Tuesday, September 25, 2012

The TRUth is Out There


What do Hot Air Balloons, Walt White, and Nuclear Waste have in common?
(a) Bryan Cranston
(b) The lineup on AMC
(c) New Mexico
(d) Caltech

If you answered New Mexico, you got it!
(Honestly, you could make an argument for any of them)

The normal story on nuclear waste is that the United States does not have a clear solution. That’s sort of true. It depends on how you frame it. For example, when you ask nuclear scientists and engineers if we have a solution to handle our nuclear waste, they will pretty much say yes, nuclear waste reprocessing and storage methods have existed for decades and other “smarter” countries (such as France) do it all the time.

However, when you ask them whether we have a working nuclear waste storage facility in the United States, they almost always dive into an explanation of how there are different types of nuclear (or "radioactive" if they are feeling fancy) waste.

Which is true.

But that still doesn't answer your question.

When (if at all) we think about nuclear waste, the first thing that comes to mind (after Futurama and The Simpsons) is Yucca Mountain. Yucca Mountain, the nuclear waste storage site in the Nevada desert mandated by the Nuclear Waste Policy Act of 1982's amendment (the "screw Nevada bill") is well known. Its sister facility, the Waste Isolation Pilot Plant (WIPP) in Carlsbad, New Mexico, is not.

Department of Energy video on WIPP (ugh, government films)

The purpose of WIPP is to store transuranic (or TRU) wastes collected from various government sites where different radioactive materials (such as those used to make a nuclear weapon) were processed. TRU waste looks pretty much like any other waste you would find at a large industrial site (gloves, tools, contaminated soil, etc.), except TRU waste is covered in a radioactive material such as plutonium. The waste is encased various size containers based on goverment regulations and buried over 2000 feet below the surface of the earth.

Workers Dispose of TRU Waste Underground

WIPP has more or less run quietly for the majority of its 13-year life. Some of this has to do with the fact that a lot of the waste at WIPP is from sites where nuclear weapons were produced – commonly known as The Nuclear Weapons Complex. A bigger reason though, is that the Carlsbad community is by in large supportive of WIPP's existence.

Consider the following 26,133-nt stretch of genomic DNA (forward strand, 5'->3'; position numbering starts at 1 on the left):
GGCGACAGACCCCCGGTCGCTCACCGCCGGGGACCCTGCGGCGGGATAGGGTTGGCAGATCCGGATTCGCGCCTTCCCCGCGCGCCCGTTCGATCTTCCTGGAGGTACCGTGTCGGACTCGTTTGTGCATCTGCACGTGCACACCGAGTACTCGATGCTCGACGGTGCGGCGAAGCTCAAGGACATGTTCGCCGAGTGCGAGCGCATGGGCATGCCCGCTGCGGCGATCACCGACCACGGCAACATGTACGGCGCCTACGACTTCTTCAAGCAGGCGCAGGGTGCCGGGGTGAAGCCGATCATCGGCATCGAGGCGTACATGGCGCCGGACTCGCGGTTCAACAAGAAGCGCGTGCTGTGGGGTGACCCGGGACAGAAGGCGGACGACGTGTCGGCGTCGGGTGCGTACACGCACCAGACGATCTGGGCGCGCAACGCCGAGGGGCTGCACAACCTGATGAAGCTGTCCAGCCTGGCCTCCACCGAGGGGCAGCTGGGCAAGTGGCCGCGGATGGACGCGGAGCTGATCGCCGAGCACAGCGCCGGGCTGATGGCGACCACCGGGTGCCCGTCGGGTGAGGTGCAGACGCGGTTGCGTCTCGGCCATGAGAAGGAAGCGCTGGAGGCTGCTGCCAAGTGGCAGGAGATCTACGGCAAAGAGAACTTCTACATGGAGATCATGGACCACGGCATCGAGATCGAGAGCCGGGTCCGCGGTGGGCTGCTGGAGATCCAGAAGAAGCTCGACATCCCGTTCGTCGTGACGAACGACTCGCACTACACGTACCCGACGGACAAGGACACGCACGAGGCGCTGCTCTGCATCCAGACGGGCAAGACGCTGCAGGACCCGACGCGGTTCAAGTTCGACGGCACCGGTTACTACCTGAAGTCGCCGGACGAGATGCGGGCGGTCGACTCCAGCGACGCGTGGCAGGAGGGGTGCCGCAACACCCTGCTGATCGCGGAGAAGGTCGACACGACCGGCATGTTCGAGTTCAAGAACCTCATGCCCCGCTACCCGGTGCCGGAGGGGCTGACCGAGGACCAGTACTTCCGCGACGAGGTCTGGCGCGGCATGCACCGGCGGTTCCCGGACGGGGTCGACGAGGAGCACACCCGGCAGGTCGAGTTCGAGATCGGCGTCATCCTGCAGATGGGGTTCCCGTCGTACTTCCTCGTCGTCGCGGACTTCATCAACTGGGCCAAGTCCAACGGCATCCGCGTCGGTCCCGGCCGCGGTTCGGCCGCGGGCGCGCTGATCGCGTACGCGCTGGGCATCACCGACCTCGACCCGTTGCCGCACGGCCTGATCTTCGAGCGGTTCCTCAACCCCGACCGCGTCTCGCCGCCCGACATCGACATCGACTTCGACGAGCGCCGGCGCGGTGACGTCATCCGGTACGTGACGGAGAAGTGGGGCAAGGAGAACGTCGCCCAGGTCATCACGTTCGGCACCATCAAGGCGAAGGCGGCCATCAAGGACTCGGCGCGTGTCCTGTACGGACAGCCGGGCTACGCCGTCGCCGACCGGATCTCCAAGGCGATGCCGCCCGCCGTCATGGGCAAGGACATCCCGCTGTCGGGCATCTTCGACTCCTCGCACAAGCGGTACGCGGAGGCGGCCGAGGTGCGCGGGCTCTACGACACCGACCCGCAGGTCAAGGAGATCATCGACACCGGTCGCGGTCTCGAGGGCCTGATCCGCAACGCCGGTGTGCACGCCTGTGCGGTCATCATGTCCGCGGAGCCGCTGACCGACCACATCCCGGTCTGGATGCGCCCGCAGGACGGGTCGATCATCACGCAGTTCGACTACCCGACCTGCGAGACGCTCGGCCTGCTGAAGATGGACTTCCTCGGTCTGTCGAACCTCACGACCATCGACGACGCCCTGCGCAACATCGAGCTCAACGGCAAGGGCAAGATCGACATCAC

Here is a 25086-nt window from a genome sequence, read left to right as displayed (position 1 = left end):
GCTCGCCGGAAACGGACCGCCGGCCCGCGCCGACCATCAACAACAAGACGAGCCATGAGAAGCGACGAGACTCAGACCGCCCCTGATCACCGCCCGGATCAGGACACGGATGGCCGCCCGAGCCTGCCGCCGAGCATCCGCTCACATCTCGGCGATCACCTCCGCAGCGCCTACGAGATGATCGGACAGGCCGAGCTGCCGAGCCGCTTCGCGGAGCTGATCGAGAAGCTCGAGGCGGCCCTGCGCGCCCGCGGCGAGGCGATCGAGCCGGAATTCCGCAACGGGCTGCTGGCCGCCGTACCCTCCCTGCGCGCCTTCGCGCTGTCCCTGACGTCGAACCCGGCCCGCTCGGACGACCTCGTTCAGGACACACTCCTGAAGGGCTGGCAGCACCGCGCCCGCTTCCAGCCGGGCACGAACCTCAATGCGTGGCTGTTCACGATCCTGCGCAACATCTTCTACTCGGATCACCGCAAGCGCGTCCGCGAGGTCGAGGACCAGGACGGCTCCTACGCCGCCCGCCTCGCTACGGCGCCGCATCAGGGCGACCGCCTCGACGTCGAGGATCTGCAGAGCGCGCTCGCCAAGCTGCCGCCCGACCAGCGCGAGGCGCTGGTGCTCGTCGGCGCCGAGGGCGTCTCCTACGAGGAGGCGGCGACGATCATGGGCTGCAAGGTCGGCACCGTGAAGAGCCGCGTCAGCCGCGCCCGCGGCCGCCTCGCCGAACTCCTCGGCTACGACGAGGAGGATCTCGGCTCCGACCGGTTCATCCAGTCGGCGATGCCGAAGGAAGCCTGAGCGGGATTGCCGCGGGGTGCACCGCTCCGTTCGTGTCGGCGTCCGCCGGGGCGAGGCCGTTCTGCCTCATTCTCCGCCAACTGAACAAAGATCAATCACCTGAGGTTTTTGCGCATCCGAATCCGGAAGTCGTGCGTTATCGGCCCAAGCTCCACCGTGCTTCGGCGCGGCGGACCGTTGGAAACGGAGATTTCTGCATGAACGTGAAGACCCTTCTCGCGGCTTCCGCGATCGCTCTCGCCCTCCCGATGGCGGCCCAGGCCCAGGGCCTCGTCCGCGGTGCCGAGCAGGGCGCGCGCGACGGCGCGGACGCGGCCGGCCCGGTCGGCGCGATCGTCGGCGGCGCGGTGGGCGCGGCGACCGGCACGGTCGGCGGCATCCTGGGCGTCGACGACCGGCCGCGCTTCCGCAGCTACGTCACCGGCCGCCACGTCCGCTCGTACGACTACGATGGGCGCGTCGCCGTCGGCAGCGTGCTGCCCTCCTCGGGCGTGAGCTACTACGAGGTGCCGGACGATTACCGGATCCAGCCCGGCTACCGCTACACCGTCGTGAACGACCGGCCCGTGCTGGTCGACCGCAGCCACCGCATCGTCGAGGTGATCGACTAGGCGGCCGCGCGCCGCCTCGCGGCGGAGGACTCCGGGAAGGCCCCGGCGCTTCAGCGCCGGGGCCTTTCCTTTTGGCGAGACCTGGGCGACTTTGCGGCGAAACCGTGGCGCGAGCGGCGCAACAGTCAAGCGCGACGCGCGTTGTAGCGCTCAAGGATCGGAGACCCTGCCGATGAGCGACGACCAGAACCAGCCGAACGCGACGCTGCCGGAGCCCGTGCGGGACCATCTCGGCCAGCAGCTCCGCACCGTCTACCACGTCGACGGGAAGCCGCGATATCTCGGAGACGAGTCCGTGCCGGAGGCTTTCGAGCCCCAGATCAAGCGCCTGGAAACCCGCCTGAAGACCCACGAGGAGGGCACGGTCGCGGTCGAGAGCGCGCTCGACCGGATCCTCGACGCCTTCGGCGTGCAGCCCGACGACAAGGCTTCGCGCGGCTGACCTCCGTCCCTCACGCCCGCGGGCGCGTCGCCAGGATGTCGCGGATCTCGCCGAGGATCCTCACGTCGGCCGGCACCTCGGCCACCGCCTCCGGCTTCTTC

Carlsbad Locals in Support of WIPP
Carlsbad politicians are so happy with what WIPP has done for the community that they are currently angling to land more jobs in the nuclear waste disposal business. Given the fact that WIPP guarantees around 200 well-paying jobs for the community into the 2030s, it’s easy to see why. Carlsbad has a population of 26,000 and a median income of around $44,000, about $10,000 less than the national average. These politicians and other nuclear waste supporters in the community see nuclear waste disposal as something already familiar that could potentially bring hundreds of high paying technical jobs to their remote community.

Carlsbad in the Southeast

Not everyone in New Mexico is keen on filling up the state with nuclear waste though, especially since the state has enough of its own still waiting disposal at Los Alamos National Laboratory. Concerned Citizens for Nuclear Safety, a New Mexican non-governmental organization (NGO) based in Santa Fe, NM, argues that expanding the scope of what WIPP does could mean that New Mexicans will be saddled with disposing other states’ waste rather than taking care of their own. More waste would also mean more trucks carrying it on the major highways in New Mexico.

WIPP Waste Transportation Routes

New Mexicans, like other westerners have a long legacy of nuclear technology all their own. The advantages of nuclear waste storage for the state is balanced by the social and ecological consequences of relying on an industry that has already left the state with a complex legacy. At the end of the day, it will be up to New Mexicans to decide the direction they want to take and how to get there.
If you were a leader in Carlsbad’s community, how would you handle this complex situation?  


  1. To answer your question - If I were a political leader in NM, I'd work to solve LANL's waste problem, using WIPP as an example.

    Carlsbad is a great example of how waste storage can work when it's done correctly. Sometimes people just have trouble transferring lessons learned.

    1. I agree with you Savannah, LANLs waste should be a top priority for the state. So far as I know, the DOE is on track to have all the above ground TRU waste at LANL off site by 2014, though it is hard to say what effect the United States' current budget crunch will have on those operations.

      As to your comment about how sometimes we have trouble transferring lessons from one place to another, what lessons do you think the United States should take away from WIPP for when it gets back to dealing with waste from nuclear power plants?

  2. That is a tough question Abe. NM has a lot of culture and history in their population so everyone has a differing opinion as to what should be done. (This forever makes me grateful I am not a politician.) But considering LANL is a large contributor to the waste problems of the state, that should be the top priority.

    1. Agreed, LANL should be a top priority. The question I would ask you then is what happens after LANL? Carlsbad politicians are keen on pursuing the nuclear waste economy option as a long-term alternative to potash mining which simply does not operate on the timescales as nuclear waste.

  3. Did the end of funding for the Yucca Mountain facility affect the Carlsbad facility in any way?

    1. Not to my knowledge. WIPP's "government waste only" mission has in many ways left it isolated from the politics that dictate nuclear energy waste policy.